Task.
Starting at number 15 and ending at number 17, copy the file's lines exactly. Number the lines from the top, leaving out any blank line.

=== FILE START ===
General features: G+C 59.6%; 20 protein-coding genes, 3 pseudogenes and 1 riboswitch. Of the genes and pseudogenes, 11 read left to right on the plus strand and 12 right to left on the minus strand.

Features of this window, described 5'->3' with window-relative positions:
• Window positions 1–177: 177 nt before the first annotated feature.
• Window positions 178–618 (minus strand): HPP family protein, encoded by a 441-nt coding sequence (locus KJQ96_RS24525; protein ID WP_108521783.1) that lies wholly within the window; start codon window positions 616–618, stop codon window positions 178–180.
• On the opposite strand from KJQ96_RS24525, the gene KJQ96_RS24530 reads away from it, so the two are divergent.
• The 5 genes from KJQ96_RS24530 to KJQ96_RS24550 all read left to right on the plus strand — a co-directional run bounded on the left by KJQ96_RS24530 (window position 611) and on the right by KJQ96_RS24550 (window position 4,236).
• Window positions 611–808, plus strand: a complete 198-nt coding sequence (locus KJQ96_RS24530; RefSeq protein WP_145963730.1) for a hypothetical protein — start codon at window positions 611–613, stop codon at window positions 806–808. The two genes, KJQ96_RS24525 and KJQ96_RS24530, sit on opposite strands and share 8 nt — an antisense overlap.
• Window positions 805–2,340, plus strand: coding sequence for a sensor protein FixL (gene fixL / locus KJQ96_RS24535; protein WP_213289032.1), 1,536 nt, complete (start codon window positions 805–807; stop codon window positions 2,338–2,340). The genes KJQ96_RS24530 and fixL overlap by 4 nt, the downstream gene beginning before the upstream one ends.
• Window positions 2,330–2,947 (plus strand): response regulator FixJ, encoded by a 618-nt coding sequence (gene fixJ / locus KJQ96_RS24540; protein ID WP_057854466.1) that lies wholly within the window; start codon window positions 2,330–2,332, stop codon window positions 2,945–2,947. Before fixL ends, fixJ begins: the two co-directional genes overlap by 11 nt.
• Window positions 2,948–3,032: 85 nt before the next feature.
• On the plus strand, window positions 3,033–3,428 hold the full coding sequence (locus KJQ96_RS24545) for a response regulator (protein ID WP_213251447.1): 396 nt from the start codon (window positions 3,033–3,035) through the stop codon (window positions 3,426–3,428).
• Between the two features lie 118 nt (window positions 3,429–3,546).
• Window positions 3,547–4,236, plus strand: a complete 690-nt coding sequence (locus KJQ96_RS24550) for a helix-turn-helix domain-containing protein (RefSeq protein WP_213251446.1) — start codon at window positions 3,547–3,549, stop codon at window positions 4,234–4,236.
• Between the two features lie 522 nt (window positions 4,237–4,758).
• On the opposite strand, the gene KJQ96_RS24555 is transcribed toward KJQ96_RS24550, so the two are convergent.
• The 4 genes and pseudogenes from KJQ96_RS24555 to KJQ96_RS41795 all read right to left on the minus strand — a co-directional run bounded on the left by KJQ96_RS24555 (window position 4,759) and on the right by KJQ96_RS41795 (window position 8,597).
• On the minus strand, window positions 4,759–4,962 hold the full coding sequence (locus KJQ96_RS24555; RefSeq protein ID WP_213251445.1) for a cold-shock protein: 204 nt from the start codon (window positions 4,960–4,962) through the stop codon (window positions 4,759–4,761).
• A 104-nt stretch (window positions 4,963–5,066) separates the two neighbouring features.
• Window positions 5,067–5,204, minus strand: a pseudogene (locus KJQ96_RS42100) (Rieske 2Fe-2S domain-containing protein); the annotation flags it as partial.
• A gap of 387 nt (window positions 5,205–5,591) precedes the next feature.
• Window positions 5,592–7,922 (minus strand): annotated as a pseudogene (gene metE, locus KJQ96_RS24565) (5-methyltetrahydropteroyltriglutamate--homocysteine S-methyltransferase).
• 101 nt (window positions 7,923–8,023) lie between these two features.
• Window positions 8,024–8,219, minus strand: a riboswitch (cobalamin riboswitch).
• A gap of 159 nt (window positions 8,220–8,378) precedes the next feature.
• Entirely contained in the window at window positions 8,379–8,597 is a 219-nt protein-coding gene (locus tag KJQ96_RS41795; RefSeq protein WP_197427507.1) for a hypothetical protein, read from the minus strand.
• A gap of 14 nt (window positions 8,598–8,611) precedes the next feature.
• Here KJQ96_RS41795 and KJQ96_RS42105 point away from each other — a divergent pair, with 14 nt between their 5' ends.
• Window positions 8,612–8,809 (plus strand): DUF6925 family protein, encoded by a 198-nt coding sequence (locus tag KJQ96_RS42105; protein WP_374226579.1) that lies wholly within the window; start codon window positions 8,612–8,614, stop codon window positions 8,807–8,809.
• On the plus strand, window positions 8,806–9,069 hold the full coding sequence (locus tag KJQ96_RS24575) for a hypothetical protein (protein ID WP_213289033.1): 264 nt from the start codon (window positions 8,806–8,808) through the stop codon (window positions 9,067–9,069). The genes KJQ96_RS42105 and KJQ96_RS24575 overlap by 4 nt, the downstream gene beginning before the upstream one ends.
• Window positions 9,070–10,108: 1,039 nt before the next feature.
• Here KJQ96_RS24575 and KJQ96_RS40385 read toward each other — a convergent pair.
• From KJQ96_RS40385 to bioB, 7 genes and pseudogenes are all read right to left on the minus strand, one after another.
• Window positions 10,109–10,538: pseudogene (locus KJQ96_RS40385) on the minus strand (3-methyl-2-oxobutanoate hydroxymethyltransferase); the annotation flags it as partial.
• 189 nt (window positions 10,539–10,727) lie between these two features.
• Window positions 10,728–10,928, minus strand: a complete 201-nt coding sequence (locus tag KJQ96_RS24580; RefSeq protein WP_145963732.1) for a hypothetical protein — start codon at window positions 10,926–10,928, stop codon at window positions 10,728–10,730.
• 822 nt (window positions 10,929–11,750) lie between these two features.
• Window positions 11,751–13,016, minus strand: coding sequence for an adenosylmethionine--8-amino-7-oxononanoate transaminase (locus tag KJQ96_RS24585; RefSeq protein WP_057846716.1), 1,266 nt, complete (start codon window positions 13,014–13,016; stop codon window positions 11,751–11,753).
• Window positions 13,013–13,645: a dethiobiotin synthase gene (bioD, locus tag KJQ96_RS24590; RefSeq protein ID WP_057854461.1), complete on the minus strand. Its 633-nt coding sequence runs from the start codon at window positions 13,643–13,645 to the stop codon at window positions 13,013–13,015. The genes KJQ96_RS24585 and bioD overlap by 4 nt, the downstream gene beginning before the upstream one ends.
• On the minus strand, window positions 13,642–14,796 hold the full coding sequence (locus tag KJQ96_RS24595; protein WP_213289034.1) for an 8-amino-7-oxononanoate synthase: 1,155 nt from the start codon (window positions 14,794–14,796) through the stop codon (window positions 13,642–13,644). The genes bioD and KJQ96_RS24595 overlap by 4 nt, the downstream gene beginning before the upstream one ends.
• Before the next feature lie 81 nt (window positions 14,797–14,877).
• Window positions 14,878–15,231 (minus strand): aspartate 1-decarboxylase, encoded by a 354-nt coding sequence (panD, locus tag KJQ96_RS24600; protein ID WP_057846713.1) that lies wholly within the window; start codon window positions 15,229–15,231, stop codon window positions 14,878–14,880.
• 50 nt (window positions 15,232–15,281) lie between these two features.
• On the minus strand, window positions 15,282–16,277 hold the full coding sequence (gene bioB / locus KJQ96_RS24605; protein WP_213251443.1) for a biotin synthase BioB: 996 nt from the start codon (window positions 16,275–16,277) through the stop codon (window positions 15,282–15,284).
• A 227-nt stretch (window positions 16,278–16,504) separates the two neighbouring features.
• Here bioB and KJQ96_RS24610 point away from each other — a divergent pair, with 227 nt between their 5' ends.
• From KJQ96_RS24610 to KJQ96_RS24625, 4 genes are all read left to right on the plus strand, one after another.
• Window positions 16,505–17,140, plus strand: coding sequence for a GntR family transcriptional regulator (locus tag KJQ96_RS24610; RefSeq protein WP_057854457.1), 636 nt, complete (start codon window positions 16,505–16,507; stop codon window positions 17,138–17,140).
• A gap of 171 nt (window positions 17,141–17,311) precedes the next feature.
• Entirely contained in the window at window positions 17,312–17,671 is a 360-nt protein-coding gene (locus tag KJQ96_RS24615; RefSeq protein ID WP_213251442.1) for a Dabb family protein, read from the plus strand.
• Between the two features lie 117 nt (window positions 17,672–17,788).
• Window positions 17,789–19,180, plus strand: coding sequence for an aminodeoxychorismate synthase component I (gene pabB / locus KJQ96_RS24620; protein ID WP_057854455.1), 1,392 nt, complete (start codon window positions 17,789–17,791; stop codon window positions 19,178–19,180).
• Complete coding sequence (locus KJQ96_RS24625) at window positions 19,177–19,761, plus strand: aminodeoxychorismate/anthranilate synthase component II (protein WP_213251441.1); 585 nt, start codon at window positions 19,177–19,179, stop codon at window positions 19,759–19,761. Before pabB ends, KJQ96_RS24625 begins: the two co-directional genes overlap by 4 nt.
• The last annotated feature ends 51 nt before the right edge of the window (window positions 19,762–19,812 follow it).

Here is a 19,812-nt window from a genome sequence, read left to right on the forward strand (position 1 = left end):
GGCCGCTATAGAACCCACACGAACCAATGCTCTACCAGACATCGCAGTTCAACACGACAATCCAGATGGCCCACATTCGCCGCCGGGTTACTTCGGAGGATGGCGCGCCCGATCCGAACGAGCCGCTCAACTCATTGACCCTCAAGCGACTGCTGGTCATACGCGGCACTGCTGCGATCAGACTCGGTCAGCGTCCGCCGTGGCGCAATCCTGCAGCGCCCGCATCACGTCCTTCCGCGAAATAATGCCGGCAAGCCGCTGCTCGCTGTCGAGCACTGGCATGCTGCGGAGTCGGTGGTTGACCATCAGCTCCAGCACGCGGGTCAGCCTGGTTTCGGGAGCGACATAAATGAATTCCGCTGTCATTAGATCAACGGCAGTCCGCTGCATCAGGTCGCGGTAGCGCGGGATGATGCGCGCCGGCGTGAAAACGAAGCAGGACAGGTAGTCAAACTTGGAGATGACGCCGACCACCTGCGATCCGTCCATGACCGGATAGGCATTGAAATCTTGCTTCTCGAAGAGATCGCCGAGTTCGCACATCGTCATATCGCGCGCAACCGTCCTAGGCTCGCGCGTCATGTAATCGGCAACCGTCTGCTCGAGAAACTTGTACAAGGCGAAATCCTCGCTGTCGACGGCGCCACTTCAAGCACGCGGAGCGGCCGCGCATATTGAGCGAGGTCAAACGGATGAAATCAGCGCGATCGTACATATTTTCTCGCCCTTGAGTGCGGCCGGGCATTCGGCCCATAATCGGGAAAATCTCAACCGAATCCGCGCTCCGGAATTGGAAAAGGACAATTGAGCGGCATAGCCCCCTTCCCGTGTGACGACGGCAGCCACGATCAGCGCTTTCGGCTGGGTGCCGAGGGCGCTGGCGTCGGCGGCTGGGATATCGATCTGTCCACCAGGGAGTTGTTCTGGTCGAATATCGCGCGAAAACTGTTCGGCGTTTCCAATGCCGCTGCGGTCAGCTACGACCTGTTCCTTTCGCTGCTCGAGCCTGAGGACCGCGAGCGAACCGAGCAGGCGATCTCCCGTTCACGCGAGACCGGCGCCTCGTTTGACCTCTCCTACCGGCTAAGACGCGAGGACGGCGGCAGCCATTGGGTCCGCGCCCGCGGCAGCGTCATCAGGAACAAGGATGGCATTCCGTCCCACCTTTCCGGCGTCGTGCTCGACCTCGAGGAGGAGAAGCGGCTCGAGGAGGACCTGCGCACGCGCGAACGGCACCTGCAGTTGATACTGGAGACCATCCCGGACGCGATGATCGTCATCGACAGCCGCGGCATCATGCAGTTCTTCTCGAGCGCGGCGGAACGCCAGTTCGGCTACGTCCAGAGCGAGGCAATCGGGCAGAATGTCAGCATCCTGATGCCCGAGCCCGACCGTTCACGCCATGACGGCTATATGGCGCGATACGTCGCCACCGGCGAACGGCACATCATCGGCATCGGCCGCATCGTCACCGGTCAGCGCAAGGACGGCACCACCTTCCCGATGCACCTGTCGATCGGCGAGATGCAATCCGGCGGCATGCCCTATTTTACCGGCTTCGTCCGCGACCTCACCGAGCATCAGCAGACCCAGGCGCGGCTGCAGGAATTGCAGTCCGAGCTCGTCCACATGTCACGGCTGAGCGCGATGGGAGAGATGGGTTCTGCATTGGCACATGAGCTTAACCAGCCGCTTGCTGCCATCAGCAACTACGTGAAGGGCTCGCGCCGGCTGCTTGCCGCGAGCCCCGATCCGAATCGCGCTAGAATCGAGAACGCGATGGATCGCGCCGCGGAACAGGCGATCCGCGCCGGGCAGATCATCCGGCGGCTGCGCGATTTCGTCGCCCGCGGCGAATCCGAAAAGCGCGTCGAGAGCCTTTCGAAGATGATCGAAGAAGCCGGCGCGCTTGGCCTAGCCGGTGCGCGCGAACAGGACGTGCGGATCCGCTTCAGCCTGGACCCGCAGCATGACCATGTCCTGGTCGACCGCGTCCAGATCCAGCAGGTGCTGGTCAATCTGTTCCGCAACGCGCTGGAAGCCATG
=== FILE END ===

• On the opposite strand, the gene KJQ96_RS24555 is transcribed toward KJQ96_RS24550, so the two are convergent.
• The 4 genes and pseudogenes from KJQ96_RS24555 to KJQ96_RS41795 all read right to left on the minus strand — a co-directional run bounded on the left by KJQ96_RS24555 (window position 4,759) and on the right by KJQ96_RS41795 (window position 8,597).
• On the minus strand, window positions 4,759–4,962 hold the full coding sequence (locus KJQ96_RS24555; RefSeq protein ID WP_213251445.1) for a cold-shock protein: 204 nt from the start codon (window positions 4,960–4,962) through the stop codon (window positions 4,759–4,761).